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By Sherri Smith,
Contributed by Christine Lucarelli
Event Venue Setups and Event Ideas for Social Distancing
The Professional Convention Management Association (PCMA) reported in a June 2020 article that their members recommend the following steps be taken when setting up for events happening in June and July:
Place tables six feet apart with 12-foot aisles.
Put tape down on the carpet to indicate how far apart from each other those standing in a queue should be (registration, banquet, etc.).
Setting meeting rooms in rows of two chairs, with six-foot aisles in between (effectively theater style with an increased number of aisles). This would allow for those who are attending an event together to sit together if they so choose.
Providing masks to all attendees.
Having appointment-based expo sessions.
Guests can choose their color-coded sticker to affix to their name badge, which would be associated with varying degrees of exposure/ interaction to allow them to determine their level of interaction. “Red” guests are willing to interact with more people, “blue” guests are not.
If possible, by fall, set small groups of chairs near one another while still providing for social distancing.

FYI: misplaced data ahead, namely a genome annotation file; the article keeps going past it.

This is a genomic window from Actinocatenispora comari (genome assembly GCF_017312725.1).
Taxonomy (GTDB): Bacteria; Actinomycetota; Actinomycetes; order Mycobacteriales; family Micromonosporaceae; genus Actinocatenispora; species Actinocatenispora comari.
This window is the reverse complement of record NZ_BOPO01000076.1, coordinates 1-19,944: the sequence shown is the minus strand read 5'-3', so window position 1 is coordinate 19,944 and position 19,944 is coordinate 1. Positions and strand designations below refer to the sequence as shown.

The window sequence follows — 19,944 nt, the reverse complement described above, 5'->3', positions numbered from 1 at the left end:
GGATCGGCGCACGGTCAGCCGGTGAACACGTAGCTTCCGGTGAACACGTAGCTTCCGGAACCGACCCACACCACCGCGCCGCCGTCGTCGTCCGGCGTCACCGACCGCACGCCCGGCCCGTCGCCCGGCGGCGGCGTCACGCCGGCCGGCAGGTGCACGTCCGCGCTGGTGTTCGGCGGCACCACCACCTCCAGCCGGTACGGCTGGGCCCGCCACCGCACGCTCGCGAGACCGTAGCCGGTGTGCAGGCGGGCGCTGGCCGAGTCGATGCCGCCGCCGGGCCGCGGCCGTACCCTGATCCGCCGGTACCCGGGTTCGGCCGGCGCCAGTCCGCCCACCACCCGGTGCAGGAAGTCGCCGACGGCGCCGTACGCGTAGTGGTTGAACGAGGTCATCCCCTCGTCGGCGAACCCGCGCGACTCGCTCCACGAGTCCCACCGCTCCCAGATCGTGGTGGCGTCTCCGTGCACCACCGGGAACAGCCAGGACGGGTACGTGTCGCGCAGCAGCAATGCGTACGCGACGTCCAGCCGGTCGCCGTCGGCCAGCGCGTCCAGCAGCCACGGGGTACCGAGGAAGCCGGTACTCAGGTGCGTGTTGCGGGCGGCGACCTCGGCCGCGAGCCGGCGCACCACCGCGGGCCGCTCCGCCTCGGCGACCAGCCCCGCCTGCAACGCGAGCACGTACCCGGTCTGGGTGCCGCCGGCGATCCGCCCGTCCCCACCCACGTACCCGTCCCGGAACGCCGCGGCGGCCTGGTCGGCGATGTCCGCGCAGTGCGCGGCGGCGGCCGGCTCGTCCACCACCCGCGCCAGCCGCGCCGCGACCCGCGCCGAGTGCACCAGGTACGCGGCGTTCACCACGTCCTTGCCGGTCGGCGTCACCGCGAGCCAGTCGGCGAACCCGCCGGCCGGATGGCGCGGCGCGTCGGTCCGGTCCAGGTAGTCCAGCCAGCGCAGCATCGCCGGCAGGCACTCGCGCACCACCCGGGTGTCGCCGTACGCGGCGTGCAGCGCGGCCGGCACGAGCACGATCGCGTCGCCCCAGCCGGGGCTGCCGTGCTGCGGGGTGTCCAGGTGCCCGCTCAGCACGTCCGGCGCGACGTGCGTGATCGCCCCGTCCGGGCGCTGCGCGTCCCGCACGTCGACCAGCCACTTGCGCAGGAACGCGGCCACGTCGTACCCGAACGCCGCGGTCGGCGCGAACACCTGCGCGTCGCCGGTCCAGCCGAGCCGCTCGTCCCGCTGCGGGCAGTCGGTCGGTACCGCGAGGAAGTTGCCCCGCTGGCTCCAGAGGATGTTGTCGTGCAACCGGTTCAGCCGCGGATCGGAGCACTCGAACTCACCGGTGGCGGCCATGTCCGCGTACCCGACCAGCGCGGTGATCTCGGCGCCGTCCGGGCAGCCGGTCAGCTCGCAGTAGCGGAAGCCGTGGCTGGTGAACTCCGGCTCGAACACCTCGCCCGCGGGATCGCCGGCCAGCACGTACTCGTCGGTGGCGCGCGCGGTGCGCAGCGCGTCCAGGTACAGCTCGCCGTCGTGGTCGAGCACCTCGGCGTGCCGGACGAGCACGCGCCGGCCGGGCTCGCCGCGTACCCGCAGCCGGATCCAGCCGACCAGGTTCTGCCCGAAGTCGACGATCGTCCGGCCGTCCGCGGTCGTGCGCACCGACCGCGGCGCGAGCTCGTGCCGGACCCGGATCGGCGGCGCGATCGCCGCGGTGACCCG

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Dear Friends -
This week the country celebrated the 4th of July. There’s always been a false note to the celebrations in a country when white supremacy continues to stain our institutions, and our nation’s fundamental sin of slavery lives on in mass incarceration, policing, and economic inequality. If you haven’t had a chance to watch five young descendants of Frederick Douglass read and respond to excerpts of his famous speech, "What to the Slave is the Fourth of July?" here’s a link. Our national motto of independence and self-sufficiency denies what we as the church fundamentally know. We are connected to one another and the decisions we make from wearing a mask to voting have not just an impact in the here and now, but will echo through generations. And when we deliberately choose to ignore that interdependence, it is most often the most vulnerable who are disproportionately negatively impacted. So we gather ourselves as community to remember our interconnectedness, that one kindness begets another and that love of our neighbor looks like a lot of different things. Including the work of justice.
On many of these issues below you’ll see that the House has passed legislation that is now languishing in the Senate. Just a brief editorial note, the Senate has effectively been rendered useless by a majority who controls the Senate calendar, but is uninterested in the messy work of compromise and governing. The House of Representatives has always moved more swiftly and then been countered by a more deliberative Senate, but this Senate isn’t deliberative it is catatonic. This makes things really hard but that doesn’t mean we give up, it means we keep bringing up the issues and making it really uncomfortable for people who want to get reelected to move on and forget the issues we care about.